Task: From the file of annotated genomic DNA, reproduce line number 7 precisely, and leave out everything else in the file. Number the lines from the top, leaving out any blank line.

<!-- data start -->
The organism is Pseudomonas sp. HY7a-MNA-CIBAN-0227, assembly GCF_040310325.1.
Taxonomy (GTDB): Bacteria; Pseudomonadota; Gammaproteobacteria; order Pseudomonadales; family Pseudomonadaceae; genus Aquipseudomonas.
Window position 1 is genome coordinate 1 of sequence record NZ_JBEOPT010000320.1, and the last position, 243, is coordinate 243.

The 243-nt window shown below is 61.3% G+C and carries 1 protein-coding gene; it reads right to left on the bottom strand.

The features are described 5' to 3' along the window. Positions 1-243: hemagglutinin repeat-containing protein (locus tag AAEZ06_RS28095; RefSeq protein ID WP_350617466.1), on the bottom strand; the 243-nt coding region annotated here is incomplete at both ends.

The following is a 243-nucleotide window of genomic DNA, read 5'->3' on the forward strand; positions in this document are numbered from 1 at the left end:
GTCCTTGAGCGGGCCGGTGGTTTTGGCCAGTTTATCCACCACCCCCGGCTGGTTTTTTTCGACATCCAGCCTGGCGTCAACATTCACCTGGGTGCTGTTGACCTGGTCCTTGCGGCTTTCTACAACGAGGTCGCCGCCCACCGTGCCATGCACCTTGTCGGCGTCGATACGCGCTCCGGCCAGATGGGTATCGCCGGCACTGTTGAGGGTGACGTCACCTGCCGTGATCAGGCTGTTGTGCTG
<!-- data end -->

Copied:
GTCCTTGAGCGGGCCGGTGGTTTTGGCCAGTTTATCCACCACCCCCGGCTGGTTTTTTTCGACATCCAGCCTGGCGTCAACATTCACCTGGGTGCTGTTGACCTGGTCCTTGCGGCTTTCTACAACGAGGTCGCCGCCCACCGTGCCATGCACCTTGTCGGCGTCGATACGCGCTCCGGCCAGATGGGTATCGCCGGCACTGTTGAGGGTGACGTCACCTGCCGTGATCAGGCTGTTGTGCTG